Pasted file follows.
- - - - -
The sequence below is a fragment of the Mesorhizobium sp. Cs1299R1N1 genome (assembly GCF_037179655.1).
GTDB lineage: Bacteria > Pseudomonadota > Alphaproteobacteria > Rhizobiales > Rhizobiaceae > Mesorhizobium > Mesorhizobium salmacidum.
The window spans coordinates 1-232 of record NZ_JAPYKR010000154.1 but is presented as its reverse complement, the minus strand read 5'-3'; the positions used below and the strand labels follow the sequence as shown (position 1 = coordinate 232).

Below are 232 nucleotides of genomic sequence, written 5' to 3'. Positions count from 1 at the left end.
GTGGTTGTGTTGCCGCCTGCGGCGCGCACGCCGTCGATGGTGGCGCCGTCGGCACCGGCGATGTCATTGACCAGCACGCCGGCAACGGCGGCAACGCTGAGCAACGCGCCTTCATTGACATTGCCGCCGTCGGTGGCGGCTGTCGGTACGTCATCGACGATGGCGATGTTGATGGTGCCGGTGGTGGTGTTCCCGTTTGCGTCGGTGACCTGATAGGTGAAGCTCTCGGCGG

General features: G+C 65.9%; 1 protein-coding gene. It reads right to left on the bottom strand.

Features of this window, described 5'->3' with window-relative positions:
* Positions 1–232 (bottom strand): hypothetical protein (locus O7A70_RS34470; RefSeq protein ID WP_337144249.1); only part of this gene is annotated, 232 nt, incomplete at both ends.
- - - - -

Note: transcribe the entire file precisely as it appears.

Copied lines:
The sequence below is a fragment of the Mesorhizobium sp. Cs1299R1N1 genome (assembly GCF_037179655.1).
GTDB lineage: Bacteria > Pseudomonadota > Alphaproteobacteria > Rhizobiales > Rhizobiaceae > Mesorhizobium > Mesorhizobium salmacidum.
The window spans coordinates 1-232 of record NZ_JAPYKR010000154.1 but is presented as its reverse complement, the minus strand read 5'-3'; the positions used below and the strand labels follow the sequence as shown (position 1 = coordinate 232).

Below are 232 nucleotides of genomic sequence, written 5' to 3'. Positions count from 1 at the left end.
GTGGTTGTGTTGCCGCCTGCGGCGCGCACGCCGTCGATGGTGGCGCCGTCGGCACCGGCGATGTCATTGACCAGCACGCCGGCAACGGCGGCAACGCTGAGCAACGCGCCTTCATTGACATTGCCGCCGTCGGTGGCGGCTGTCGGTACGTCATCGACGATGGCGATGTTGATGGTGCCGGTGGTGGTGTTCCCGTTTGCGTCGGTGACCTGATAGGTGAAGCTCTCGGCGG

General features: G+C 65.9%; 1 protein-coding gene. It reads right to left on the bottom strand.

Features of this window, described 5'->3' with window-relative positions:
* Positions 1–232 (bottom strand): hypothetical protein (locus O7A70_RS34470; RefSeq protein ID WP_337144249.1); only part of this gene is annotated, 232 nt, incomplete at both ends.